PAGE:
As Yale increases its online presence through Massive Open Online Courses, a new study shows that more people are using these classes to advance their professional careers rather than to pursue academic goals — a finding that may be surprising at a University that prides itself on the liberal arts and spurns pre-professionalism.

A study of over 50,000 online learners conducted this month by Coursera — an online company headed by former University President Richard Levin that offers online lectures from professors at over 100 universities — found that 52 percent of Coursera users surveyed said they took online courses to improve their professional careers, while only 28 percent of respondents turned to Coursera for academic benefits. Professors interviewed said they were not surprised by the study’s findings, but noted that certain academic fields attract more career-minded learners, while others, like the humanities, will likely keep drawing those interested in learning for its own sake. And while faculty said the online courses extend Yale’s reach to an untapped international community of learners, some argued that an online course cannot replace a classroom experience.

“Those courses that tend to be more STEM-oriented tend to serve a younger demographic and a demographic that is degree- or vocation-driven,” said music professor Craig Wright, adding that Coursera humanities courses like the one he teaches on classical music appeal mostly to people who are taking the class for fun rather than for credit.

Art history professor Diana Kleiner expressed a similar sentiment, stating that while some of the students who enroll in her online Roman Architecture class are professional architects, others are Ph.D. candidates or even tourists planning trips to Italy. In humanities courses like hers, Kleiner said, there are fewer people who take the course for professional reasons. Some students are so engaged with the topic that they have taken it three times, she added.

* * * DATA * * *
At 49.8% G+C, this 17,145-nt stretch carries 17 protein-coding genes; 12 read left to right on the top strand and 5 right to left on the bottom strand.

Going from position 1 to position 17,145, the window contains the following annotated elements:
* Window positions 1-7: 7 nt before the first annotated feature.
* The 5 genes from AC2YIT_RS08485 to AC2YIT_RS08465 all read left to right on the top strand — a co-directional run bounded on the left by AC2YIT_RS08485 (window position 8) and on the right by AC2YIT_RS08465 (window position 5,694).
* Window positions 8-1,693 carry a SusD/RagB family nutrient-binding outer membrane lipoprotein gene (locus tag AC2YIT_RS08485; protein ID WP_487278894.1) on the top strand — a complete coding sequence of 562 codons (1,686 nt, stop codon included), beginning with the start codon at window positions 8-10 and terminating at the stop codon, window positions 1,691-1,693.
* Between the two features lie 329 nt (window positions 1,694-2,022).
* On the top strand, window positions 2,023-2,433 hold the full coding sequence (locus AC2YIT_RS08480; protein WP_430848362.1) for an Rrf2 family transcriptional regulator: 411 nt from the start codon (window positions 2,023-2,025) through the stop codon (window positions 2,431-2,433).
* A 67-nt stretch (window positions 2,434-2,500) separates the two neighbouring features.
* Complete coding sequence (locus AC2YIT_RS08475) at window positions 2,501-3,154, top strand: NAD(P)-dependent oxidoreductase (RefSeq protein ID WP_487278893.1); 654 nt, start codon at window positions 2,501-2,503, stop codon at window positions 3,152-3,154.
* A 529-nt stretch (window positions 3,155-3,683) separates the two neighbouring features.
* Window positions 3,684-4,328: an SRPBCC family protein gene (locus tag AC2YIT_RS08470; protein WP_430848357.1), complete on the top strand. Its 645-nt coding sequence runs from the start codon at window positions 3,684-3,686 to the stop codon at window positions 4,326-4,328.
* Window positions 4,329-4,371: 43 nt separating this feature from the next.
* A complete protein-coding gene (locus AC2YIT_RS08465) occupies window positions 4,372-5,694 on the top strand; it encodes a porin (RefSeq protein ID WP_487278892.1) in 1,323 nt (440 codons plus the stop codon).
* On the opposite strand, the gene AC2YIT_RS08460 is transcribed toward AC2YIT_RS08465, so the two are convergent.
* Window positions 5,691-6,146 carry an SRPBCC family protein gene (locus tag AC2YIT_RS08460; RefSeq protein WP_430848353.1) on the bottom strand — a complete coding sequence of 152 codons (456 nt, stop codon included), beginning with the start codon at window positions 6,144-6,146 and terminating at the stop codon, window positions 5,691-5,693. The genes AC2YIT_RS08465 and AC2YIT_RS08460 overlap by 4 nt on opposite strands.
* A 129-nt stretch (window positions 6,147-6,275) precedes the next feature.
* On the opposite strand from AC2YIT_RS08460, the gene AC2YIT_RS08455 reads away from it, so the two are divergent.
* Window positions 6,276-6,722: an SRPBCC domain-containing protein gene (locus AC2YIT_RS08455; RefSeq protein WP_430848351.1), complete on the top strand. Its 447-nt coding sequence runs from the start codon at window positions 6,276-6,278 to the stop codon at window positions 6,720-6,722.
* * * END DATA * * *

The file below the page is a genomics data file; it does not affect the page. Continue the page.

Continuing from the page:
Professors said the online courses have allowed them to reach students in faraway places such as Syria and England. But they also noted that some aspects of face-to-face learning cannot be replicated through the Internet.

“The personal experience [of a classroom] allows you to establish a one-on-one bond with the instructor and the learner, and that’s a powerful motivator,” Wright said.

Political science professor Ian Shapiro GRD ’83 LAW ’87 said that because MOOCs are filmed in a studio, he had to change his teaching style to fit the new medium. When he filmed his course “Moral Foundations of Politics” for Coursera, he used two actors as mock students to make the experience feel more natural and personal to the viewer. The experience taught him to reflect more on his own in-classroom teaching style, he said.

“If you give your lecture staring into a camera, you come across as someone who’s selling real estate at two in the morning,” Shapiro said. “[Filming this course] really shook me out of complacency about teaching. There are a lot of ways to improve your teaching if you really think about it.”

This spring, Coursera will add French professor Howard Bloch’s course on Cathedrals, School of Medicine professor Anees Chagpar’s GRD ’14 course on Breast Cancer Awareness, and Divinity School professor Bruce Gordon’s course on the history of Western Christianity. Lucas Swineford, executive director of the Yale Office of Dissemination & Online Education, said Yale expects to add around five new courses to Coursera each year.

As the program continues to expand, Kleiner said, professors will be able to do more than bring their classroom experience to the online platform — they will be able to transfer lessons from the online platform back to the classroom as well.

“They’re teaching, I’m learning. I’m teaching and they’re learning,” Kleiner said.